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   Kabuki is a set of resources designed to create a hyper-linked research environment for the study of Japanese culture, kabuki theater, Japanese performance, and kinsei history. It is a kind of "dessert-first" learning resource; its purpose is to introduce students to Tokugawa culture, society, and history by centering on kabuki culture and plays. This resource, if it is used as a self-directed research environment, is appropriate for skills ranging from high schools students to advanced undergraduates. It is assumed that high school students and freshman undergraduates would primarily use the basic chapters describing the history and performance standards of kabuki, but other chapters are equally applicable. More specialized aspects of the module, such as the glossary, are more suited to advanced research on the specific topic. This module has been linked to a second module, "Tokugawa Japan," so that this module can be more effectively used to teach Japanese history.

   The module is designed to support multiple objectives, but its principle object is teaching how to negotiate a resource-rich environment to solve interpretive problems. The key objective is the learning of research, focussed reading, and applied knowledge; the module has also been designed as a resource-rich environment to allow for a diversity of viewpoints and approaches to a specific problem. In the pilot implementation, the students are required to see Akira Kurosawa's film, Ran , and explain the film either using the performance traditions (and the meaning of those traditions) or the thematics of kabuki theater, or other aspects of Tokugawa culture (hence the link to the Tokugawa Japan module). They are then to share and develop their answers collaboratively on a page designed for interactive and collaborative research and interpretation.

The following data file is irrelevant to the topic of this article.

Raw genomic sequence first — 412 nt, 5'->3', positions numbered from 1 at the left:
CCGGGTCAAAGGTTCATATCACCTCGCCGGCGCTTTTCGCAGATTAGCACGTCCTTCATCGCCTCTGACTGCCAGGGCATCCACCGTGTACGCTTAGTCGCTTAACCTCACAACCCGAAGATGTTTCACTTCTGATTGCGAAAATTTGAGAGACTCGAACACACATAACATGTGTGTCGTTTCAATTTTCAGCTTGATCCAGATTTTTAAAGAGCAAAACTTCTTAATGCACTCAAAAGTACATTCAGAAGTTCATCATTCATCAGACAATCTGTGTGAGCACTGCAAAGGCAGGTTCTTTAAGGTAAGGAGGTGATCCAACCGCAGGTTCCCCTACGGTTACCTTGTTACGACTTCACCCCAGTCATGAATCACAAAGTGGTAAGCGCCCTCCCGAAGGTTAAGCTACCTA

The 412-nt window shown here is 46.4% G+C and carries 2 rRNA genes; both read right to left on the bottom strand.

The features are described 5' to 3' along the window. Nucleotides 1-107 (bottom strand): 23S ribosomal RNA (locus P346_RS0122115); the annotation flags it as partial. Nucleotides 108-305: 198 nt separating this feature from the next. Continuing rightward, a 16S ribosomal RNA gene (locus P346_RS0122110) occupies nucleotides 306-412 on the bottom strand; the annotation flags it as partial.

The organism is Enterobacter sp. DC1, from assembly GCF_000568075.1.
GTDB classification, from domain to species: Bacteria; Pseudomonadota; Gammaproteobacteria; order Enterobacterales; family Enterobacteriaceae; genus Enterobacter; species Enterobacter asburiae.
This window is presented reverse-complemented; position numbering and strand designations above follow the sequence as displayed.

Students are expected to assess other student answers by developing their research or insights; in the pilot implementation, full assessment is done solely by the instructor. In future implementations, the students will be expected to participate in grading and assessment and integrating that assessment into their own research and interpretation. This module has already been implemented in a scaled-down form; the purpose was to test the basic information and the soundness of the student work approach. The module will be fully developed as concerns content by May 30; future implementation is uncertain.